Categories of techniques for humorous product design are also introduced in [58]
and [29]. There is overlap between the categories, expected versus unexpected
is of course a common viewpoint, but this viewpoint can be approached from
different directions and in different detail, such as function, representation, and
context, or product properties, or more concrete suggestions concerning the use
of irony, parody, visual puns, anthropomorphization and zoomorphization.
Our observations in this subsection help to make clear what conditions play a
role in order to perceive behavior, an event or a product as humorous. A further
systematic differentiation between incongruities in order to obtain more com-
prehensive design guidelines for introducing incongruities in the physical, non-
language world seems to be useful. The typologies that have been introduced
are about observing humorous events, they dont mention how to introduce hu-
morous events or how to invite humorous interactions. Moreover, whats missing
in these typologies is a possible role of digital technology to introduce humorous
products in a smart home or public space environment or to introduce or what
role digital technology can play in making environments not only smart, but also
playful and humorous. Can we use smart technology to design environments that
have a sense of humor?
4.3 Creating rather than Interpreting Humor
Humans are able to create humor. That is, a remark, a joke or text, a gesture,
a behavior, an object, or an event that provides us with the emotion of comic
amusement [11]. Traditional humor research is about analyzing humor, rather
than on creating humor. Humor can be created, that is, intentionally. Humor
can also appear unintentionally.
If we would have necessary and sufficient conditions for humor to be created
or to appear, we would understand humor. That is not yet the case. But, we can
at least try to find necessary conditions for humor to appear. Conditions include
the introduction of incongruities that surprise us, maybe confuse and challenge
us, but are not threatening. A humorous event can also be suggested. Someone
can comment on a particular situation, drawing our attention to a particular
viewpoint that makes it humorous. Hence, complementing the event with the
necessary conditions that are missing.
For humor as it appears in the real world or in the digitally enhanced real
world we need to distinguish the various roles that human actors play. Let us
first look at how we have a role in joke telling.
In the case of a joke we have a speaker (the joker) and one or more listeners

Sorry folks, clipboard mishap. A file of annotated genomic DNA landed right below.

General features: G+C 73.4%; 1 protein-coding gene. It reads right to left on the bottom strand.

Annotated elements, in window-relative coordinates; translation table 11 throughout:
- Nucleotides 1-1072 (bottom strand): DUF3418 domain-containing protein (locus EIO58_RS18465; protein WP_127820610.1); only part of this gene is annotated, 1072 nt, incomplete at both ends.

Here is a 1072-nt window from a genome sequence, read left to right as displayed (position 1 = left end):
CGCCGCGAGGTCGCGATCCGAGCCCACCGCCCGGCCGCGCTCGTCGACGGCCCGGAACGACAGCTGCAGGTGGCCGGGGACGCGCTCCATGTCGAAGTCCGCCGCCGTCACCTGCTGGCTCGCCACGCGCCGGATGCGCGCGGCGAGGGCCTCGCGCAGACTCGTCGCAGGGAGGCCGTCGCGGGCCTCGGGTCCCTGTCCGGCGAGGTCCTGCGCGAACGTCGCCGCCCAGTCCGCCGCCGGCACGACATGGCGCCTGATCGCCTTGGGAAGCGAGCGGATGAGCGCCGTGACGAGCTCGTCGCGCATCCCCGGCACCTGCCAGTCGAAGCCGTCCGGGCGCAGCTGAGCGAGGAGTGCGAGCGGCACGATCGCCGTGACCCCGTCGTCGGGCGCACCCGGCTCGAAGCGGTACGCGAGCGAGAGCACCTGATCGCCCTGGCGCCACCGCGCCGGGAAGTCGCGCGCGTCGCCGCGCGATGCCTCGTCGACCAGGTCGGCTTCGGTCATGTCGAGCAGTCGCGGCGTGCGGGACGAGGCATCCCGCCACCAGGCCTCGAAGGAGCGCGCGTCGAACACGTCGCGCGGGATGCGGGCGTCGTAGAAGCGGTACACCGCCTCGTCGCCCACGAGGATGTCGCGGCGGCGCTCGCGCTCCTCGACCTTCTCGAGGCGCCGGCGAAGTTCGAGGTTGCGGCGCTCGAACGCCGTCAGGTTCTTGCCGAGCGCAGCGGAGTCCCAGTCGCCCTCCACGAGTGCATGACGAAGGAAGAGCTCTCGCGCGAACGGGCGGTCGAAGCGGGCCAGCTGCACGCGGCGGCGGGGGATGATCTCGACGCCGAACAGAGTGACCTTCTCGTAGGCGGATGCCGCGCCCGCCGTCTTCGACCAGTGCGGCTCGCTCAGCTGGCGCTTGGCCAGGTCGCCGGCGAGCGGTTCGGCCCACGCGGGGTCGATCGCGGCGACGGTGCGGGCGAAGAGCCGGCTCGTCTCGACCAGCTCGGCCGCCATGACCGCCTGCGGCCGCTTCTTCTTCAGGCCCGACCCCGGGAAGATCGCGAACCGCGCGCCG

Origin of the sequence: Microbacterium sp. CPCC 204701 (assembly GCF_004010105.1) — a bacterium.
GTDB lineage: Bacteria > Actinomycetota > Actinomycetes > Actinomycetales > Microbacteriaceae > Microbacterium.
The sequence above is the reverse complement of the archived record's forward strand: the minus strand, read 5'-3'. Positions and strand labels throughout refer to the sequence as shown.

(the audience). The joker plays with the audience, he or she is misleading the
audience with the set-up of the joke and then introduces an incongruity for the
audience to resolve. A joke is usually about a human activity and involves human
actors. For them there is no incongruity in their behavior or the situation. The
incongruity is in the different viewpoints that are introduced by the joker and
have to be understood by the audience in order to get the joke. We can laugh
about the way we have been fooled and misunderstood the event that is described
in the joke. However, often a joke involves a human actor who is doing stupid
things, who is fooled or is made ridiculous. And we laugh about the misfortune
of this person.
What about the roles of human actors in the real world? We smile a lot,
particularly while face-to-face interacting with other people, but not necessarily
because there is humor involved. But, more importantly for this section, we also
often smile about events that happen in our environment and that we experience
as humorous. Laughing aloud happens when we see an event is seriously humor-
ous or changes from mildly humorous to seriously humorous. We smile or laugh
when someone is fooled, when someone acts stupidly or completely misunder-
stands a particular situation. A person can act in a way that is inappropriate in
a social setting. When confronted with an unknown situation or with unfamiliar
technology, someone can fall back on previous experiences, but they may not be
valid anymore. Similarly, we can laugh about the behavior of pets and children
that are confused by changes in their environment.
Taking these observations into account, in real life humorous situations we
can distinguish various roles for the human ‘participants. We can have observers
of humorous situations (the audience). We can have creators of humorous situa-
tions. Here we need to make a distinction between intentional and unintentional
humor creation. In intentional humor creation we have a creator. The creator
has planned the humor in advance. An artist can make a humorous interactive
installation. An interactive fountain can be designed in such a way that it makes
a difference between an adult and a child when squirting water upon them. An
urban game designer can introduce different roles for the players of the game.
Hence, we can have persons that introduce, knowingly or unknowingly, hu-
morous events or add to events in order to make them humorous. We can be
observers of such humorous events. We can be actors that are involved in humor-
ous events. In the latter case we can help, knowingly or unknowingly, to make
the event possible, or we can be the target and the ‘victim of the humor. We
have humorous event creators, we have observers (the audience) and we have
actors that are part of the humorous event, including ‘actors’ that are the butt